Lee Jussim is the chairman of the psychology department at Rutgers and perhaps the leading expert on stereotypes and bias. He has a new academic book out:
Social Perception and Social Reality: Why Accuracy Dominates Bias and Self-Fulfilling Prophecy contests the received wisdom in the field of social psychology that suggests that social perception and judgment are generally flawed, biased, and powerfully self-fulfilling. Jussim reviews a wealth of real world, survey, and experimental data collected over the last century to show that in fact, social psychological research consistently demonstrates that biases and self-fulfilling prophecies are generally weak, fragile, and fleeting. Furthermore, research in the social sciences has shown stereotypes to be accurate.
Jussim overturns the received wisdom concerning social perception in several ways. He critically reviews studies that are highly cited darlings of the bias conclusion and shows how these studies demonstrate far more accuracy than bias, or are not replicable in subsequent research. Studies of equal or higher quality, which have been replicated consistently, are shown to demonstrate high accuracy, low bias, or both. The book is peppered with discussions suggesting that theoretical and political blinders have led to an odd state of affairs in which the flawed or misinterpreted bias studies receive a great deal of attention, while stronger and more replicable accuracy studies receive relatively little attention. In addition, the author presents both personal and real world examples (such as stock market prices, sporting events, and political elections) that routinely undermine heavy-handed emphases on error and bias, but are generally indicative of high levels of rationality and accuracy. He fully embraces scientific data, even when that data yields unpopular conclusions or contests prevailing conventions or the received wisdom in psychology, in other social sciences, and in broader society.
The funny thing is that this successful academic has a rather non-academic style. Jussim has summaries of each chapter up online here.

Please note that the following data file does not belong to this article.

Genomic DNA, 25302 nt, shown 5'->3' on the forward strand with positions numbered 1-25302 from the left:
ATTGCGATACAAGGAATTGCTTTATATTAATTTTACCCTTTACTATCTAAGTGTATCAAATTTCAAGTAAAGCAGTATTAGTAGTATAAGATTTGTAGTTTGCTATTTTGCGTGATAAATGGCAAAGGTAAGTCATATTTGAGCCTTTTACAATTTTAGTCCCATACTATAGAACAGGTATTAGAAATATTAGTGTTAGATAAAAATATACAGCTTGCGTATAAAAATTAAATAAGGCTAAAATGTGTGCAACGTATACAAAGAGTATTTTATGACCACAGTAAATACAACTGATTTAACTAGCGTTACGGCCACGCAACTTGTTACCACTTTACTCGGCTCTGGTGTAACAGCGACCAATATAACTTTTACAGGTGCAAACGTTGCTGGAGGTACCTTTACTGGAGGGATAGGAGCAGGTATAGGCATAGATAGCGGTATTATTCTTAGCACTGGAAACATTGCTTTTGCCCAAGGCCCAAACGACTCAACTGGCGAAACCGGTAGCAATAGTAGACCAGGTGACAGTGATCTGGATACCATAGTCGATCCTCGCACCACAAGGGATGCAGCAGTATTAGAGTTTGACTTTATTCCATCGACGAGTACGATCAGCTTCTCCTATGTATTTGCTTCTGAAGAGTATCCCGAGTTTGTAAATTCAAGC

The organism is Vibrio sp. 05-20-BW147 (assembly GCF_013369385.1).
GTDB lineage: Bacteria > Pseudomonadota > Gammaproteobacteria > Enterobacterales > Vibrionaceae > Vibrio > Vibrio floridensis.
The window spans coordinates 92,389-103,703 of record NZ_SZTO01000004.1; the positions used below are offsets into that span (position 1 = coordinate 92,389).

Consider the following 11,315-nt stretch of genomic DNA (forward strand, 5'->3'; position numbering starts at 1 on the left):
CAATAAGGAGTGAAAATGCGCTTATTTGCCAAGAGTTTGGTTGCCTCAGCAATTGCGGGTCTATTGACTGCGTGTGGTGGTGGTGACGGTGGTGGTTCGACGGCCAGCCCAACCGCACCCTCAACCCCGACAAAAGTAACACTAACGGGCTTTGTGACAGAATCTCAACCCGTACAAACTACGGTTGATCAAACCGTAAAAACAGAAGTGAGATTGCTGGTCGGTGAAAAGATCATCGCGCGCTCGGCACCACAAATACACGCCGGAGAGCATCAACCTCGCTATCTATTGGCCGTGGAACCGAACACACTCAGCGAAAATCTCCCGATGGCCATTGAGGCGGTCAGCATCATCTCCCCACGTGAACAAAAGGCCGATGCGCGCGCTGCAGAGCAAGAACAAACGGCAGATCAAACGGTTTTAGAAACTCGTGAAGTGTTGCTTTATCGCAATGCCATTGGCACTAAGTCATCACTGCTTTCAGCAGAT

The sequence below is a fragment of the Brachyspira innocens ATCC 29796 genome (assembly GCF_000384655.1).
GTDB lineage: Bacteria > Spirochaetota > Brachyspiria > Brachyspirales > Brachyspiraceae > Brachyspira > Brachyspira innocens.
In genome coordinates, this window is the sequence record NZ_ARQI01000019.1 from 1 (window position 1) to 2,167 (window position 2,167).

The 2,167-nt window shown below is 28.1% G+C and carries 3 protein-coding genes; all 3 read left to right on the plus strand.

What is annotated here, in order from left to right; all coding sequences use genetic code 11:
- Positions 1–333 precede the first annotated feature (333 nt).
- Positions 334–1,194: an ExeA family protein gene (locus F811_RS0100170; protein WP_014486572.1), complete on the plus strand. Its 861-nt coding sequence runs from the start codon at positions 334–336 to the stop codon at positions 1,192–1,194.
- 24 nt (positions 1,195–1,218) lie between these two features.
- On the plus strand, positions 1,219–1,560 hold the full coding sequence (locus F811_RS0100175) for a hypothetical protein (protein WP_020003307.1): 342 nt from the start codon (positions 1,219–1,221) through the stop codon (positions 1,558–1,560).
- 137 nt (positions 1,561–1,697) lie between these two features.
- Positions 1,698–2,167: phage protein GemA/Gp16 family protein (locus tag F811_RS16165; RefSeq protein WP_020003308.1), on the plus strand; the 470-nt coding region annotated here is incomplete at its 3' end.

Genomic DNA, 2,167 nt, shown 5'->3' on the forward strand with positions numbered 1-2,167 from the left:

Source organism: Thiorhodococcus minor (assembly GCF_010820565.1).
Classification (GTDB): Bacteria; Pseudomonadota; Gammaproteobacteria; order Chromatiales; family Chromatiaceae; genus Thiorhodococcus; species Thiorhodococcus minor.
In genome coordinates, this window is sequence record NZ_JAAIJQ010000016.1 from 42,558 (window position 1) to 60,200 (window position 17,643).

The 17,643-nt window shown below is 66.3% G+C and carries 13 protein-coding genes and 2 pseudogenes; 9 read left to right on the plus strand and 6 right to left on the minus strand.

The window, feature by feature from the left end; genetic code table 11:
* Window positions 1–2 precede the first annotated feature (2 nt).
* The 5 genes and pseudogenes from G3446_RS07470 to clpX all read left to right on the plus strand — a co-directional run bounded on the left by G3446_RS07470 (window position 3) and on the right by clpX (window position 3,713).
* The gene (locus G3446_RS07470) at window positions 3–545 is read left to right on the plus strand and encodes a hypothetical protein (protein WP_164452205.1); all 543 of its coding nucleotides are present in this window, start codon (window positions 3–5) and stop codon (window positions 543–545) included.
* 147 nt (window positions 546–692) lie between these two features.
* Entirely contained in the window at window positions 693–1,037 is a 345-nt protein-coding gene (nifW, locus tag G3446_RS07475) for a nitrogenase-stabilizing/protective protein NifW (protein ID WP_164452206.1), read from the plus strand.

Chapter 17. Pervasive Stereotype Accuracy
This chapter reviews every high quality study of stereotype accuracy that I could find. It presents the evidence with respect to personal and consensual accuracy, using both correlations and discrepancy scores (see Chapter 16 for an explanation of what these are). It includes sections reviewing the empirical research on racial, gender, and other stereotypes. When the original studies addressed conditions under which accuracy was higher or lower, that, too, is included here. Furthermore, each study is critically evaluated, highlighting both its strengths and its limitations. Overall, this review indicates that the high quality, scientific research consistently shows that stereotype accuracy is one of the largest effects in all of social psychology.
WARNING: TURN BACK NOW, BEFORE IT IS TOO LATE
This chapter contains contents that may be deeply upsetting to anyone committed to the view of stereotypes as inherently or generally inaccurate and irrational. If you have read this book continuously, you undoubtedly do not need these warnings and know what to expect. However, these warnings are necessary for anyone reading this chapter without reading the rest of the book.
Warning I: DO NOT READ THIS CHAPTER without having first read Chapters 10-12, 15 and 16. You will need those chapters to understand what I mean by accuracy generally, and when I describe the results of the studies reviewed below as showing that people’s beliefs were “accurate,” “near misses” or “inaccurate” in this chapter.
Warning II: DO NOT READ THIS CHAPTER, unless you are willing to consider the possibility that stereotypes are often accurate. DO NOT READ THIS CHAPTER, if you think that merely considering the possibility that many of people’s beliefs about groups (stereotypes) have a great deal of accuracy makes someone a racist, sexist, etc. DO NOT READ THIS CHAPTER if you believe that stereotypes are inherently inaccurate, flawed, irrational, rigid, etc., and this belief cannot be or should not be revised if empirical scientific data fail to fully support it.